expect, and so on. In your blog describe something that has been
especially challenging to adapt to in your new culture (the lack of fresh
vegetables, the relative inaccessibility of the professors, or the
extremely crowded subway that you have to use to commute, etc. about how
this learning has impacted your personal growth by giving examples of
things you’ve had to learn.

 

1) Buying and using my bus pass – I had to do this the first week in Pau. Shelled out 55 euros for a 3 month pass to the crappy bus system in Pau. I think the usage of the bus system  may have made me more homesick than anything else. All the little issues such as running to catch my buses, stressing about the time, waiting in the cold and rain for late buses, dealing with strikes, hobos and not being able to stay out after 7:30 on my own have made me miss my car and parents very much. I cannot wait to go home and drive to where I want to be when I need to be there. Unlike Pullman, Pau is not a 20 minute walk everywhere, so this semester has been rough, much rougher than Freshman year without a car. It isn’t nearly as cold, but my chances of seriously being stranded somewhere without a phone make it a bit more of a serious problem for me. I can’t wait to drive my Jeep across the state when I get back…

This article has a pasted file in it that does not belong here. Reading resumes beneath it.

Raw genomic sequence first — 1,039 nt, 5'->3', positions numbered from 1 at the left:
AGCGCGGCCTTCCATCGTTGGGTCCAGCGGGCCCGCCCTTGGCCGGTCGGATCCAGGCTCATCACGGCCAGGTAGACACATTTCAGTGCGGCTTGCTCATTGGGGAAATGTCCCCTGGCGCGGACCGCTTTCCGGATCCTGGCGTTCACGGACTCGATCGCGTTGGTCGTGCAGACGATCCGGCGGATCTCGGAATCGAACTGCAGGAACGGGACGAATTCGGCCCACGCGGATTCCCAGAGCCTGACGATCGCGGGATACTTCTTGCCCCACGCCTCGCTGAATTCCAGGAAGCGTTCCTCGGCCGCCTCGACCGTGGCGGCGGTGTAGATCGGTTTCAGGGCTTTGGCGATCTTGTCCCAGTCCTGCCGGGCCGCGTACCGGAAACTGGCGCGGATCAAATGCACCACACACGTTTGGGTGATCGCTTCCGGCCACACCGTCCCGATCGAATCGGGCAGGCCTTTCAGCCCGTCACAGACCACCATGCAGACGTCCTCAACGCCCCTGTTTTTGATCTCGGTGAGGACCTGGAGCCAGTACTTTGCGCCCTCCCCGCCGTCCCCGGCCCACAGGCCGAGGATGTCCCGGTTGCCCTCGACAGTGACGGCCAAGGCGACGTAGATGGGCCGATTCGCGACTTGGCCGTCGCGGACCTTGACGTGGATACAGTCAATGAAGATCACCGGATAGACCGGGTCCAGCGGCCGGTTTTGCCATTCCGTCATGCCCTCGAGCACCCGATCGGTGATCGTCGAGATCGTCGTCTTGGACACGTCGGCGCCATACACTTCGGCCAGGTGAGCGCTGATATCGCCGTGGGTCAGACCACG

2) Professors – My profs were strange. Each one very different, but overall not awful. I really disliked one of them, but the other 2 were pretty nice. They all were very different from the US profs, mainly because they don’t seem to have a sense of what is appropriate in the class room. This contributed to my education here, because I feel that my profs taught me a lot about French culture without even meaning to. Does the term “Politically Correct?” even have a translation in France?

 

3) French and American cultural differences in privacy